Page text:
Bottom line: When you spend $800 on a phone, or even $400 to $500, you're likely to get much better camera sensors than you'll find at the lower end. If you want the best possible photos, this is where it pays to pay extra. Free app Gravity Screen solves one Nokia 6 shortcoming: no support for raise-to-wake. After a challenging few days, I'm now feeling much more comfortable with the phone. I like the solid aluminum build, but don't particularly care for the sharp corners. I missed my iPhone's raise-to-wake feature, but then remembered free app Gravity Screen. (That's a great example of how much customization is available to Android users.).
Battery life seems to be quite good, meaning I can easily get through a day of heavy usage without having to find a charger, However, the Nokia 6 takes forever to charge, I honestly didn't realize how quick my iPhone was in comparison, Neither the Nokia 6 nor iPhone 6S Plus supports wireless charging, and it's not something I'd expect from a cheap phone anyhow, The Galaxy S8 has it, though, and it's rumored that the iPhone 8 spark iphone case will get it, too, As convenient as that would be, fast(er) charging is more important -- and I'd definitely consider paying extra for quick-charge technology..
The Nokia 6 comes with 32GB of internal storage, and I've quickly burned through about half of it. No matter: I can triple the available space via a $30 microSD card. That's always been a big Android plus; I wouldn't buy a model that didn't have an expansion slot. (iPhones, of course, have no such option. Your only choice is less-convenient external storage.). An unexpected perk: The Nokia worked better in my car. Although my iPhone could connect with my aftermarket stereo, it simply wouldn't respond to the latter's play/pause control. The Nokia does. And Android already has the text-message auto-responder (via the Android Auto app) that I've long wanted in iOS. It's finally coming in iOS 11 -- but not for a couple months yet.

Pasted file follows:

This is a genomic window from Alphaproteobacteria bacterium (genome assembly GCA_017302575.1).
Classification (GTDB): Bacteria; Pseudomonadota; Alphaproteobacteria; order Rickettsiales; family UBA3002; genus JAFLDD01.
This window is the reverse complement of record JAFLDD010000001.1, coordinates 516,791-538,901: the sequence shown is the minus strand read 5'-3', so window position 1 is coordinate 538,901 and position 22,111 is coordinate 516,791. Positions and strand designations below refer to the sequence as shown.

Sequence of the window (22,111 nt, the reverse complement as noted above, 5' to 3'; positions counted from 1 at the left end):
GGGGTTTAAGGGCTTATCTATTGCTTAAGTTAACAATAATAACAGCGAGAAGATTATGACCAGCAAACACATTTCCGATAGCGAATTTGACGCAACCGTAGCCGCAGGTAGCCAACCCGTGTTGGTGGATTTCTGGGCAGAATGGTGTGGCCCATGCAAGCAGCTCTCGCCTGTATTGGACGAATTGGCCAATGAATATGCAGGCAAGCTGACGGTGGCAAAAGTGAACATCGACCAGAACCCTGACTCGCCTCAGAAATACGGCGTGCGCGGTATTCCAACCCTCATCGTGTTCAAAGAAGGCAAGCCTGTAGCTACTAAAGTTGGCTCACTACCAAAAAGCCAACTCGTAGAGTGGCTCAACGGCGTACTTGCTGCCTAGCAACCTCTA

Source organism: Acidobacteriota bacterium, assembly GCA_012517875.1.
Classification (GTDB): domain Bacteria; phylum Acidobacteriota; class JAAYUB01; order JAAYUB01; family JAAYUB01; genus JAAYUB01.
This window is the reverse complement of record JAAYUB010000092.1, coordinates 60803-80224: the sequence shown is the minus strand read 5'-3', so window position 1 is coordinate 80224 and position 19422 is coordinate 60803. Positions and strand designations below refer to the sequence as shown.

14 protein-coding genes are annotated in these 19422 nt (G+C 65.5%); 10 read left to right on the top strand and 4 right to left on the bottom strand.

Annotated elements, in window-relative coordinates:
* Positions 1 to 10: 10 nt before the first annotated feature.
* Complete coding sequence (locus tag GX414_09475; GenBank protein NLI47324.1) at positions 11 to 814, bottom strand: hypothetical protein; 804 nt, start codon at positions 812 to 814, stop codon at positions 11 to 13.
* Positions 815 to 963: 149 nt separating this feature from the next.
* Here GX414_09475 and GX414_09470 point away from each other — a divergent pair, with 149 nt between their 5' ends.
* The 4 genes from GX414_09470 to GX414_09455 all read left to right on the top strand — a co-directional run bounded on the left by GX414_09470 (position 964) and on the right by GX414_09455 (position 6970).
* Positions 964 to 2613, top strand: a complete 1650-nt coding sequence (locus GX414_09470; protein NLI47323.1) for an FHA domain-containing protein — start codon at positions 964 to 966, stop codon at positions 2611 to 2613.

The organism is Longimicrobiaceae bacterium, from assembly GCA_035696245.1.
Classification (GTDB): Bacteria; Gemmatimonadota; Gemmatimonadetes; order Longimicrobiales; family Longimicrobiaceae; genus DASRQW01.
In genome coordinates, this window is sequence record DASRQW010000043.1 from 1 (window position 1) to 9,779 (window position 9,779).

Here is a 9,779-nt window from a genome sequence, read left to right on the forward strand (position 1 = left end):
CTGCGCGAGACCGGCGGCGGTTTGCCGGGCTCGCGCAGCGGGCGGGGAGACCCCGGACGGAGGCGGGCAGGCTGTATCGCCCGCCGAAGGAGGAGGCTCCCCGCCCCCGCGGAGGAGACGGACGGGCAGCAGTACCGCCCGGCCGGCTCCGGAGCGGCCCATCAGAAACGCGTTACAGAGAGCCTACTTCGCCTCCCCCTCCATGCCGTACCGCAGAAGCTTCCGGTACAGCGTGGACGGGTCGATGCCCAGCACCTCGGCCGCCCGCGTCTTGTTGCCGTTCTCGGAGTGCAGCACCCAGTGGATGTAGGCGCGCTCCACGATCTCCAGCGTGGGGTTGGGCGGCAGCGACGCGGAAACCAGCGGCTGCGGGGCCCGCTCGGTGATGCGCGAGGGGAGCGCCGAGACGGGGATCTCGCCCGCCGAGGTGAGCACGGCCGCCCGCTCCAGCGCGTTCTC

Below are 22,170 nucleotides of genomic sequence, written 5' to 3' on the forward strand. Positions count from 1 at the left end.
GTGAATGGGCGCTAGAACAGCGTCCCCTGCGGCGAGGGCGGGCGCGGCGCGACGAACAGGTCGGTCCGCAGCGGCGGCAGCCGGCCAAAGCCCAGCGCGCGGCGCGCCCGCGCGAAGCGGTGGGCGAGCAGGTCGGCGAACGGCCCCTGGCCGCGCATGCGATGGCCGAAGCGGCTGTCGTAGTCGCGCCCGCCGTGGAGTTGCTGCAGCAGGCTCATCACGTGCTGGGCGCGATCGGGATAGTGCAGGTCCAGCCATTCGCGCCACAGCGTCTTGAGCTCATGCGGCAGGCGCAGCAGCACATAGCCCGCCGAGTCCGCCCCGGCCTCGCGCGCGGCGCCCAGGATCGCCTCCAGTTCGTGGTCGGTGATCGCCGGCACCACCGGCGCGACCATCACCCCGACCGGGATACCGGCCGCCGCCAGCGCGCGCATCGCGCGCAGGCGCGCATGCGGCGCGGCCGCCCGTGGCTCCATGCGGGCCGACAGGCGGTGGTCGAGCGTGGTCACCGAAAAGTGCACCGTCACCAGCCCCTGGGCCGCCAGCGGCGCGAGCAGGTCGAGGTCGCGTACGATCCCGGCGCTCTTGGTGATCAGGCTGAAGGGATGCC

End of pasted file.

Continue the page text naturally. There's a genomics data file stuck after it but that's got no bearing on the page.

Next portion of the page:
Speaking of iOS 11: That update will arrive instantly and globally on compatible iPhones once available, Outside of Nexus and Pixel phones, however, Android updates generally take months, after being vetted by manufacturers and carriers, Nokia's hardware licensee, HMD Global, has apparently committed to just two years of updates, But it's also spark iphone case pledged monthly security updates and timely OS upgrades, too, (HMD didn't respond to our request for comment.) Will I get Android O within one month of its release? Time will tell..
But now I'm veering back to OS issues; for me, these concerns have little to do with $180 hardware versus $849 hardware, though of course they're worth considering. Bottom line: Don't expect a low-end phone to offer some of the nicer perks afforded at the high end. To put it in automotive terms, you won't get heated seats, but you can still count on reliable transportation. So. Can a $180 phone take the place of an $849 phone? Absolutely. Can it do so without compromise? Honestly, it gets pretty damn close.
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